Who Are Essential Workers? Women

In response to the COVID-19 pandemic when businesses and social gatherings were shut down or restricted, only “essential workers” were allowed to leave their homes and travel to work. Who turns out to be “essential”? Campbell Robertson and Robert Gebeloff of the New York Times report that an analysis of census data cross-referenced with federal government guidelines for essential workers shows that one in three jobs held by women in the United States was designated as essential—and women of color are more likely to be doing essential jobs than anyone else. Specifically, roles deemed essential that are filled overwhelmingly by women are

  • Drugstore pharmacists, pharmacy aides, and technicians
  • Home health aides and personal care aides (eight out of ten are women)
  • Nurses and nursing assistants (nine out of ten are women)
  • Respiratory therapists
  • Workers at grocery stores and fast food counters (more than two-thirds)
  • Hospital orderlies
  • Childcare workers for the children of other essential workers.

Robertson and Gebeloff note that the Department of Homeland Security deemed “essential infrastructure workers” as those jobs “too vital to be halted.” They also note that the people in these roles, whether we’re in a pandemic or not, are usually underpaid, undervalued, and unseen.

The authors report that men do make up 28 percent of the workers in jobs deemed essential, but they are only the majority of essential workers in law enforcement, transit, and public utilities. There are not as many of these jobs as those in the forefront of the pandemic—the healthcare industry. It is healthcare that has the most essential workers, and healthcare workers are women:

  • There are 19 million healthcare workers nationwide, three times more than in agriculture, law enforcement, and package delivery combined.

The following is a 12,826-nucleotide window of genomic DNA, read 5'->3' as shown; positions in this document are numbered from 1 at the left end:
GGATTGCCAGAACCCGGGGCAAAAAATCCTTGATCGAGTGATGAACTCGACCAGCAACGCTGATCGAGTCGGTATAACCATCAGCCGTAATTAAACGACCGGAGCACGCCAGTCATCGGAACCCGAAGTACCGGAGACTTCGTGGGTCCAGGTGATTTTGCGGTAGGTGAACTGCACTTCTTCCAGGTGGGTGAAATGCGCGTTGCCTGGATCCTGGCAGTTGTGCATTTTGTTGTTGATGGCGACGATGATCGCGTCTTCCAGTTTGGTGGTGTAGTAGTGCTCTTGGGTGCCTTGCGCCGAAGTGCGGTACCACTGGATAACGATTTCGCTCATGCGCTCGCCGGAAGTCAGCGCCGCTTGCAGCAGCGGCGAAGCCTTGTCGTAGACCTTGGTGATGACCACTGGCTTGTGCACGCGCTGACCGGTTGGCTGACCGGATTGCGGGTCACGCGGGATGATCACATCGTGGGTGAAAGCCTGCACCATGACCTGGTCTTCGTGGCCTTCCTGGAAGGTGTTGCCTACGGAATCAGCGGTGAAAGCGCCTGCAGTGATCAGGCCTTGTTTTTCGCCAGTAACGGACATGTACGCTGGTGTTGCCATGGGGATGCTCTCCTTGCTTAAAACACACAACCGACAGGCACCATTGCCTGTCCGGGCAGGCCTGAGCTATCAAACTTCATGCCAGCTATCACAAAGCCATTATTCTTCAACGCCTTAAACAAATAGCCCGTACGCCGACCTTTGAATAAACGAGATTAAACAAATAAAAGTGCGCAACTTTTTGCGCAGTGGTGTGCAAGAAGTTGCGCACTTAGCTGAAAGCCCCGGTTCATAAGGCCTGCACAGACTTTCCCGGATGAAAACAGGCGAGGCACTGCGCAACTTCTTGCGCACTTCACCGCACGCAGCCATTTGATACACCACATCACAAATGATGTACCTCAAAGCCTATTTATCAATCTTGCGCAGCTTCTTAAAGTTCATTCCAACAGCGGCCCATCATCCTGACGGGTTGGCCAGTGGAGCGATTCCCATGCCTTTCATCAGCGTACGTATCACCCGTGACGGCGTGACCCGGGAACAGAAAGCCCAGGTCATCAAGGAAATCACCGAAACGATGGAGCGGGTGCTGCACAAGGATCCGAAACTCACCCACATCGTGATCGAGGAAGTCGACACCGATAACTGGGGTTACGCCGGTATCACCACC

• Four out of five healthcare workers are women.
  • There are now four registered nurses for every police officer.

Robertson and Gebeloff point out that “being essential does not at all mean being well compensated or even noticed.” In fact, for the 5.8 million workers in essential healthcare jobs at the low-wage end of the wage scale, the pay is less than $30,000 per year. Half of these low-wage workers are people of color and 83 percent are women. These low-wage healthcare workers also face difficult working conditions that include

  • Having no health insurance
  • Having no protective equipment
  • Having no affordable childcare
  • Doing hard physical work and suffering a high rate of nonfatal injuries

Gene Sperling, writing for the New York Times, adds

  • Forty-seven percent of nursing, psychiatric, and home health aides do not have any sick leave.
  • Only 13 percent of female home care workers have any type of retirement plan.
  • A quarter of home health aides taking care of our older relatives and children earn less than the minimum wage.

Sperling asks what it will take in this country to really value essential workers? He explains that “economic dignity means providing people with the capacity to care for family, pursue their potential and a sense of purpose, and contribute economically free from domination and humiliation.” Let’s be clear that the essential workers we are talking about here are primarily women and predominantly women of color. Clapping and banging pots to honor them during the pandemic does nothing to really address the structural disadvantages they face, such as lack of a decent minimum wage, lack of paid sick leave, lack of subsidized childcare, and lack of the right to organize for union protections. We can fix this. Many economists have laid out a pathway to a living wage and other protections, and it is not difficult to achieve. Let’s really honor our essential workers.


Photo by Francisco Venâncio on Unsplash

Leave a Comment